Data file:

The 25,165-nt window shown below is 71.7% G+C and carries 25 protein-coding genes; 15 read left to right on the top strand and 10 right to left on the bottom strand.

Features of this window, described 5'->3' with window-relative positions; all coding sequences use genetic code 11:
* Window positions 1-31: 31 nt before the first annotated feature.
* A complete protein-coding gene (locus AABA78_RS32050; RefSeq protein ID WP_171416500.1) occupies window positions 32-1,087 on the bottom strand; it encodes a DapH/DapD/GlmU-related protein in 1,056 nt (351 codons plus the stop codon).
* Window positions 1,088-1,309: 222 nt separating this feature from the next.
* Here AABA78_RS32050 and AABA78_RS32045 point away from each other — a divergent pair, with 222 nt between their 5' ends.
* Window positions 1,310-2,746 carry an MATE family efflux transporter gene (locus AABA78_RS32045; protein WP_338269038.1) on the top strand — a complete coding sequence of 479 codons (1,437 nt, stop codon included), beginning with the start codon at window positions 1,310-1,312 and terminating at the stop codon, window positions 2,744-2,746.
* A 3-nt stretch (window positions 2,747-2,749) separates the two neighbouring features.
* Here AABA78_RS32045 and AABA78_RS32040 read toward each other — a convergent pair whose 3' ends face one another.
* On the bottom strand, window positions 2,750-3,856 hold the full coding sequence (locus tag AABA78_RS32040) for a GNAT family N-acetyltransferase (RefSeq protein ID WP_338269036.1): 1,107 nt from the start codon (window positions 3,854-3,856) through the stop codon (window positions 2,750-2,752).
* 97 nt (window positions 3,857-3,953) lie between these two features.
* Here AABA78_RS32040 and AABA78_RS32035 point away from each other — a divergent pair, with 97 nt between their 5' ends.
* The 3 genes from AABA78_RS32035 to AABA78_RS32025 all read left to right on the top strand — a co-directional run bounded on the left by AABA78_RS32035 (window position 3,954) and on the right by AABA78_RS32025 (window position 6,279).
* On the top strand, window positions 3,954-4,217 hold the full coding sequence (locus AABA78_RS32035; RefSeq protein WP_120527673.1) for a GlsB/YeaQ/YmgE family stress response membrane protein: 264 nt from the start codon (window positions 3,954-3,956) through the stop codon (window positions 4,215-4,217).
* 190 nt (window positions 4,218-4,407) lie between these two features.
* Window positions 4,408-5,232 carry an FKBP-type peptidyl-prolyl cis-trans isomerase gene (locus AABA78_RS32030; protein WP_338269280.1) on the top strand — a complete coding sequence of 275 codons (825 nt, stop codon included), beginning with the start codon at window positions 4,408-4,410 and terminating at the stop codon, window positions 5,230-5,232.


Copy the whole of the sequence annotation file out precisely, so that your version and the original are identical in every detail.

The 25,165-nt window shown below is 71.7% G+C and carries 25 protein-coding genes; 15 read left to right on the top strand and 10 right to left on the bottom strand.

Features of this window, described 5'->3' with window-relative positions; all coding sequences use genetic code 11:
* Window positions 1-31: 31 nt before the first annotated feature.
* A complete protein-coding gene (locus AABA78_RS32050; RefSeq protein ID WP_171416500.1) occupies window positions 32-1,087 on the bottom strand; it encodes a DapH/DapD/GlmU-related protein in 1,056 nt (351 codons plus the stop codon).
* Window positions 1,088-1,309: 222 nt separating this feature from the next.
* Here AABA78_RS32050 and AABA78_RS32045 point away from each other — a divergent pair, with 222 nt between their 5' ends.
* Window positions 1,310-2,746 carry an MATE family efflux transporter gene (locus AABA78_RS32045; protein WP_338269038.1) on the top strand — a complete coding sequence of 479 codons (1,437 nt, stop codon included), beginning with the start codon at window positions 1,310-1,312 and terminating at the stop codon, window positions 2,744-2,746.
* A 3-nt stretch (window positions 2,747-2,749) separates the two neighbouring features.
* Here AABA78_RS32045 and AABA78_RS32040 read toward each other — a convergent pair whose 3' ends face one another.
* On the bottom strand, window positions 2,750-3,856 hold the full coding sequence (locus tag AABA78_RS32040) for a GNAT family N-acetyltransferase (RefSeq protein ID WP_338269036.1): 1,107 nt from the start codon (window positions 3,854-3,856) through the stop codon (window positions 2,750-2,752).
* 97 nt (window positions 3,857-3,953) lie between these two features.
* Here AABA78_RS32040 and AABA78_RS32035 point away from each other — a divergent pair, with 97 nt between their 5' ends.
* The 3 genes from AABA78_RS32035 to AABA78_RS32025 all read left to right on the top strand — a co-directional run bounded on the left by AABA78_RS32035 (window position 3,954) and on the right by AABA78_RS32025 (window position 6,279).
* On the top strand, window positions 3,954-4,217 hold the full coding sequence (locus AABA78_RS32035; RefSeq protein WP_120527673.1) for a GlsB/YeaQ/YmgE family stress response membrane protein: 264 nt from the start codon (window positions 3,954-3,956) through the stop codon (window positions 4,215-4,217).
* 190 nt (window positions 4,218-4,407) lie between these two features.
* Window positions 4,408-5,232 carry an FKBP-type peptidyl-prolyl cis-trans isomerase gene (locus AABA78_RS32030; protein WP_338269280.1) on the top strand — a complete coding sequence of 275 codons (825 nt, stop codon included), beginning with the start codon at window positions 4,408-4,410 and terminating at the stop codon, window positions 5,230-5,232.